Proving that Samsung isn’t the only one that can take shots at its rivals, Apple has released a new TV spot simply titled “Powerful”. And in the process of showing the things you can do with an iPhone, it touches on one of the Galaxy S5‘s most advertised features: the heart rate monitor.

The 90-second video extols the iPhone 5s features, some of which come out of the box, like slo mo video recording. Others, however, are features you can achieve through apps or accessories, giving credence to the almost cliché expression “there’s an app for that”. You have apps and tools for enhancing your musical jamming sessions, control lights from a distance, play games on your TV, feel like a camera man, or even launch rockets into the atmosphere. One feature, however, that might catch some people’s attention is the heart rate monitor, the very same feature that Samsung is boasting in its latest flagship.

What makes the iPhone 5s’ version different is that the heart rate monitor comes purely via software. The iPhone 5s doesn’t have a hardware monitor sensor but the app, called Instant Heart Rate, uses the same principles. The app uses the device’s camera to try to discern the heart rate by monitoring the flow of blood cells on a finger. Such a method works better when light is shone on the right area, which is why the app recommends using it on a more recent iPhone model that has n LED flash. What Apple is saying, in effect, is that the iPhone 5s doesn’t need any hardware gimmick to implement a heart rate monitor the way that Samsung does.

Apple’s message is clear and explicit. You already have a powerful device right in your hands already, which, at least for Apple, is the iPhone. The ad might even give Android app developers some ideas, but it does make one wonder about the accuracy of such software-based implementations versus what is supposedly more dedicated hardware. It also calls into question the practicality and wisdom in the growing amount of sensors on our mobile devices, a trend that might not be slowing down any time soon.

VIA: SlashGear

  • unknown


  • Bob

    Sad thing for them is that everything they are advertising there can be done by any decent smartphone. They are looking desperate at this point..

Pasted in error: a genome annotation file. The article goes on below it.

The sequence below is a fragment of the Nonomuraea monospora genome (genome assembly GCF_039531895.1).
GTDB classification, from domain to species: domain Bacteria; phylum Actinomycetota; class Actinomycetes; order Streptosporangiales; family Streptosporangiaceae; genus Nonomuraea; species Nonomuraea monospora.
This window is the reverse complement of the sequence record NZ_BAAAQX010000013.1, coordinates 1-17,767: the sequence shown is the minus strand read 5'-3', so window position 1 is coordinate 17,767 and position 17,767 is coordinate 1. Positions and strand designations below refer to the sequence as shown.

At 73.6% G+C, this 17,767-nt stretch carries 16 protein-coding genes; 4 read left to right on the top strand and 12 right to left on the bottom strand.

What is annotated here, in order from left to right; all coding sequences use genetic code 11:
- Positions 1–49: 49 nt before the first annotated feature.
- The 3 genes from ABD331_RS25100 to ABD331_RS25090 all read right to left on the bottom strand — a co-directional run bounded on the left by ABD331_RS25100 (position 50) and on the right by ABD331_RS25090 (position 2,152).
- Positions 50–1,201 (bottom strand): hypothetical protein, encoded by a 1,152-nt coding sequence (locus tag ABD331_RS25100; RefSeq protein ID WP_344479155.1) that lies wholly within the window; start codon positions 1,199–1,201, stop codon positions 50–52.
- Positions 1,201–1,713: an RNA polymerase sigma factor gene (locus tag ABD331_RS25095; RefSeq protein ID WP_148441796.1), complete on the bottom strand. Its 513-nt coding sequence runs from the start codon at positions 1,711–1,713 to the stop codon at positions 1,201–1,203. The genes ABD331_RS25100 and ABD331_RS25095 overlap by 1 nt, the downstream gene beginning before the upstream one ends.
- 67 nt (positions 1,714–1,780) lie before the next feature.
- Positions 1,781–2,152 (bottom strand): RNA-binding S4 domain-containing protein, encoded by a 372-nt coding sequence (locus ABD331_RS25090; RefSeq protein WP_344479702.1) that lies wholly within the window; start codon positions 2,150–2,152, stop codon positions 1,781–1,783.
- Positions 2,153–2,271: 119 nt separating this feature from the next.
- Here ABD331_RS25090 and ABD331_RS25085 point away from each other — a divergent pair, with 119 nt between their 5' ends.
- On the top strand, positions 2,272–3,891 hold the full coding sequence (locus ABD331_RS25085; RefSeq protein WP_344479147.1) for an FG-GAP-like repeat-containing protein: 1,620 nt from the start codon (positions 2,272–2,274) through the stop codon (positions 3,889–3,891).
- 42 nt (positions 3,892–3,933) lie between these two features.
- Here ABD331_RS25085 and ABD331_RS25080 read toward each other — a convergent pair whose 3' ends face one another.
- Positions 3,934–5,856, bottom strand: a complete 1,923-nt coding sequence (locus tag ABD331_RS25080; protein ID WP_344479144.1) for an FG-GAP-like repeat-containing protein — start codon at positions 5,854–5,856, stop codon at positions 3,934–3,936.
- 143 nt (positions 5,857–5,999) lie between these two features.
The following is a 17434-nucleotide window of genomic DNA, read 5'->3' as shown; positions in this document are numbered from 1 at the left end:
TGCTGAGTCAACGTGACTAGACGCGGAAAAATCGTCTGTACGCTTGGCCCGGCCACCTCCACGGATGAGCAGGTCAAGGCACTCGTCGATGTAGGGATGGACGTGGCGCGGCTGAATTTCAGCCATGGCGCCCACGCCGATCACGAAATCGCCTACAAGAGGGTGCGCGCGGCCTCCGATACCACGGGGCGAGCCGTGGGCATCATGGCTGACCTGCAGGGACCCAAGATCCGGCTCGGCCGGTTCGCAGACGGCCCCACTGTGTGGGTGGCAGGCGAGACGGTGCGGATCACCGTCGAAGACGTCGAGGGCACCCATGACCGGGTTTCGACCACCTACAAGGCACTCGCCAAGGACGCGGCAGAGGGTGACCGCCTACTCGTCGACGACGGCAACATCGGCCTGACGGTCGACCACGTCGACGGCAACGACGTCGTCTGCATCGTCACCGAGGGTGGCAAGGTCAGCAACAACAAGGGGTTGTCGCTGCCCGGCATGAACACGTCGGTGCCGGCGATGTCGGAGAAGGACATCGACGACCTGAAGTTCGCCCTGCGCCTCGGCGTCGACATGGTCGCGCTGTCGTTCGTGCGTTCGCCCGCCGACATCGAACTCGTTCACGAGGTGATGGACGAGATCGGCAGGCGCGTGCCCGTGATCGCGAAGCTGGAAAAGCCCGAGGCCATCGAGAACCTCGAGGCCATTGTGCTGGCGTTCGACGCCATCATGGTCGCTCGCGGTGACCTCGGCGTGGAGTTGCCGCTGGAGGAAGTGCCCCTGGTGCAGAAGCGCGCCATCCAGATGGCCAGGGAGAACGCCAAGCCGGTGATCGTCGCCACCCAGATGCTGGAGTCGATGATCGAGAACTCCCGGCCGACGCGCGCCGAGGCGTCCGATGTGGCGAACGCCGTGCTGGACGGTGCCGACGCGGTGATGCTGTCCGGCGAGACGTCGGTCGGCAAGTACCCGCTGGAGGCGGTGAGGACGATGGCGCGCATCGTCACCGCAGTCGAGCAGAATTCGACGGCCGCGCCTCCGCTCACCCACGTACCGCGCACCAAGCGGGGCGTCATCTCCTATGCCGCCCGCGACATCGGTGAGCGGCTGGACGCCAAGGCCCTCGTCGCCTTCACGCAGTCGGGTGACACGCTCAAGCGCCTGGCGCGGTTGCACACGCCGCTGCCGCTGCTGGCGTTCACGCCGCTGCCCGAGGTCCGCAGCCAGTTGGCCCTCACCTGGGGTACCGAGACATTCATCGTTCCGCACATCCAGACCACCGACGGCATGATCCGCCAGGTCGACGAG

• Garfield Hanchard

    But there are apps on the google play stroe that already does that , take for instant HEART RATE PRO. which is very good too so samsoung has nothing over my HTC ONE

  • bryant

    This was horrible, most of those things can be done on an android. What it does show is that iOS has more dedicated devs

  • Steve

    I have a heart rate app on my GS4 too

  • Dr. Phat

    Oh your iPhone has an HR app? My android does too.

  • Nathan Bryant

    A number of smartphones can do just about all of that being it’s an Android device or iPhone. Most of it can be done through third party apps if it’s not a native feature. The issue is some companies are adding all these features but in unpractical ways and forgetting about the quality of the feature. Leaving it limited to it’s use and just thinking about being first. The fingerprint scanner is useless if it can’t be used beyond PayPal payments. It should work with app and in-app purchases. Unlocking and any password related things.

  • gc8

    I don’t trust these heartrate monitors, iPhone nor Android, any more than I do with the dedicated Polar heart rate monitors. Apple should pick a better argument.

  • Xavier Bertrand

    Meh… My phone can do all that. ~ Sony Xperia Z user~

  • mw

    So the iphone is a powerful device but it cant even recive my emails instantly or notify me when one eventually comes
    I like both android and apple but apple is still rough in ways.

  • bob

    Yep, heart rate app worked fine on my Nexus One

  • Richard Yarrell

    Pretty sad commercial definitely. Apple has always sucked gigantic monkey balls period.

  • Geoff Owen

    wait they missed off I)messed up maps, ii) messed up SSL, iii) serious secure data leakage, iv) ios frequent crashes.
    when they announce ios 7,7.1 etc does that indicate the number of added major bugs in the device.;-).